Tracking the Effects of Technology-Automation Disruptions on Human Work

a white robot smiles in front of wooden walls.
Date: 
August 2, 2019
Author: 
Xinyu Chu, Catherine Liu, Pooja Juvekar

Many industry leaders believe we are currently at the peak of the fourth industrial revolution (The World Economic Forum, 2016). Unlike previous industrial revolutions, in which technology was used to streamline production, aiding with simple, specific, routinized tasks, modern technologies have enabled automation of a much wider range of functions. To better understand the effects of these disruptors, we first need to define and clarify key terms that are often (mis)used.  

Automation
Automation refers to the performance of a process in absence of human participation (The World Economic Forum, 2016).
Automated teller machines (ATMs) complete transactions without the participation of bank staff.
Artificial Intelligence 
Artificial Intelligence (AI) is a computational method of converting environmental inputs into actions or outputs in a way that mirrors human cognitive functioning (Shahin, 2016, p.33)
Siri can recognize and interpret human speech and provide relevant answers or actions. 

Robots
A robot is a computer programmed machine that is able to sense and gather information of the surrounding environment to build a simulation model so that it can perform its action automatically (Kuipers, 2018).
Roomba, a robot vacuum cleaner, is able to autonomously navigate and clean one’s floors.
The Internet of Things 
Physical objects can be equipped with electronics, sensors, and network connectivity that allow them to communicate with one another. This interconnection of objects is the internet of things. (Whitmore et al., 2015)
Thermostats, home lighting, and background music can all be controlled and monitored by apps on a smartphone.

Cloud Computing
Cloud computing connects multiple remote servers or computers in a network to carry out the functions normally performed by an isolated computer.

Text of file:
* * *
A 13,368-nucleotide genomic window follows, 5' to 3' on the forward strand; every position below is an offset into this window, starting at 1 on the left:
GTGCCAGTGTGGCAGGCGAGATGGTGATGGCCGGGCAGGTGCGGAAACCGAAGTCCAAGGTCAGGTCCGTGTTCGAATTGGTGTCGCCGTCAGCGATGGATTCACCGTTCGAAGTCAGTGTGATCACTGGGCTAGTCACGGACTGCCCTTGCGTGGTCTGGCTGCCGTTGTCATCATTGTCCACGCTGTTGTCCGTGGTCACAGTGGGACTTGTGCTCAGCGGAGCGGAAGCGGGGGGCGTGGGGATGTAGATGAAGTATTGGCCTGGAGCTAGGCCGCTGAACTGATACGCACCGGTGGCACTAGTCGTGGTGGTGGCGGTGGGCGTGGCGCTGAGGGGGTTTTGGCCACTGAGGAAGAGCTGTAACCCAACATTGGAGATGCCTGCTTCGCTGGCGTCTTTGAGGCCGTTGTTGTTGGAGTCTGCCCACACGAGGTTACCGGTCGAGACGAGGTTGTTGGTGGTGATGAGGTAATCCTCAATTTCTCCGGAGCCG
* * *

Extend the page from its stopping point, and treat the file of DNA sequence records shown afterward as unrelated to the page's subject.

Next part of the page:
(Mell & Grance, 2011)
Programs like Google Docs or Dropbox provide online cloud space for people to store their documents, so that they can work on them at anytime and in any device.  

Machine Learning 
Machine learning is a type of AI that allows for data-driven improvements in prediction and performance, without the need for additional human programing (Samuel, 1958)
Online retailers like Amazon use machine learning to make product recommendation to customers based on their previous purchases or searches on items. 

Deep Learning 
Deep learning is a set of machine learning techniques, that relies on multiple levels of processing that progressively convert raw data into increasingly usable and abstract outputs (Bengio, Courville, & Vincent, 2013) 
Xu and colleagues (2015) created a program that could analyze photographic images and develop text captions that can precisely and briefly describe them. 

Artificial Neural Networks
An artificial neural network is a collection of nodes (computational units that convert inputs to outputs with a programmed function) that represent different attributes of the system being modeled.
Anderer and colleagues (1995) used an artificial neural network to identify dementia from an analysis of EEG patterns.

Big Data
Big Data is a large volume of data collected from an internal and external organization that may be used for analysis to trends and associations in patterns. Big data is marked by a large volume, high velocity of new data, and a wide variety of data input.